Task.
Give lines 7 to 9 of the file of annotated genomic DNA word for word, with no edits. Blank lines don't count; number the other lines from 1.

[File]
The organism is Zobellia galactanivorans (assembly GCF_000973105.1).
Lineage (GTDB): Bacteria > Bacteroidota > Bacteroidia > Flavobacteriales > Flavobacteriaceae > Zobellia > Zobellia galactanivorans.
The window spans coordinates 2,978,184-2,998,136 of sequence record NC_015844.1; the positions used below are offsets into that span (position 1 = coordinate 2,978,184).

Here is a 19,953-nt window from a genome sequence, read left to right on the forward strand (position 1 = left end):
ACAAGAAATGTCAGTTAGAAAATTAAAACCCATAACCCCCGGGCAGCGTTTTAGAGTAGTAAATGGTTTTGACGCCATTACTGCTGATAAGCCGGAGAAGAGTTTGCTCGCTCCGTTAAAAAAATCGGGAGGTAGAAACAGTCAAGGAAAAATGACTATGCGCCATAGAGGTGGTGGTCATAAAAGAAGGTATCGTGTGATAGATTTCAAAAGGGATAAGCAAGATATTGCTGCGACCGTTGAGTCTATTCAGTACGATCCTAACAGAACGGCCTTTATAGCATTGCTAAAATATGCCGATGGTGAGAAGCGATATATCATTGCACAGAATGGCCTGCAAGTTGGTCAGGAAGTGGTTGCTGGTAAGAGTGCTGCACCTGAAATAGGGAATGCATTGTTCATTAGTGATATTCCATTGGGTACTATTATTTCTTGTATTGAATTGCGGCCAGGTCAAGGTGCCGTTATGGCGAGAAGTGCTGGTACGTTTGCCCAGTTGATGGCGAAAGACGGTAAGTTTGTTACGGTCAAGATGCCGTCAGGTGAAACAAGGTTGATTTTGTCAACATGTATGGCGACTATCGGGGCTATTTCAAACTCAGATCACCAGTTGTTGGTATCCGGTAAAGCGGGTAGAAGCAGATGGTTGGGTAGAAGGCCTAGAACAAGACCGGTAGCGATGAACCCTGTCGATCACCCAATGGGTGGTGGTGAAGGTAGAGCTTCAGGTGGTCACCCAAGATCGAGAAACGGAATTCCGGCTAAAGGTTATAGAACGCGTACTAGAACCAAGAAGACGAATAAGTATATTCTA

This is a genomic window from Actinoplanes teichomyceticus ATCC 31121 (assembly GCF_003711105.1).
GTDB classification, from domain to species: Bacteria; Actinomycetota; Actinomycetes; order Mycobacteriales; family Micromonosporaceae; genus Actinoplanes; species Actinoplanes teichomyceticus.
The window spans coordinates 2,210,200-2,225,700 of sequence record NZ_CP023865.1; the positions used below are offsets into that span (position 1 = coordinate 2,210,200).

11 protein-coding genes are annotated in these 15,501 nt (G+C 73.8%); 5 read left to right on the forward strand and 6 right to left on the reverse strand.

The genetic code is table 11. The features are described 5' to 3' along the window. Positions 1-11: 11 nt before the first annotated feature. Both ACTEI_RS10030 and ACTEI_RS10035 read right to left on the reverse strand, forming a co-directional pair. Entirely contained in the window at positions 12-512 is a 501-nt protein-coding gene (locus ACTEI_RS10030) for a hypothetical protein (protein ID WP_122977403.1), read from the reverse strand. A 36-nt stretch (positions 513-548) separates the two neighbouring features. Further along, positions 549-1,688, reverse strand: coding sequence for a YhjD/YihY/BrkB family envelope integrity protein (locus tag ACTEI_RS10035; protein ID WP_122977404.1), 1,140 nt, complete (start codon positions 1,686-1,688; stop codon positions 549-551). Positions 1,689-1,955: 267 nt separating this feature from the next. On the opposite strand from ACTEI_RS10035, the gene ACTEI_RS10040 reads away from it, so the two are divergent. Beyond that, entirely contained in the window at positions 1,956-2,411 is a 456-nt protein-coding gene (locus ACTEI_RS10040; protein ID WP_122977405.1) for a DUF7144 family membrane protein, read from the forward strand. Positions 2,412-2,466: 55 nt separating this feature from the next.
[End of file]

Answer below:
GTDB classification, from domain to species: Bacteria; Actinomycetota; Actinomycetes; order Mycobacteriales; family Micromonosporaceae; genus Actinoplanes; species Actinoplanes teichomyceticus.
The window spans coordinates 2,210,200-2,225,700 of sequence record NZ_CP023865.1; the positions used below are offsets into that span (position 1 = coordinate 2,210,200).

11 protein-coding genes are annotated in these 15,501 nt (G+C 73.8%); 5 read left to right on the forward strand and 6 right to left on the reverse strand.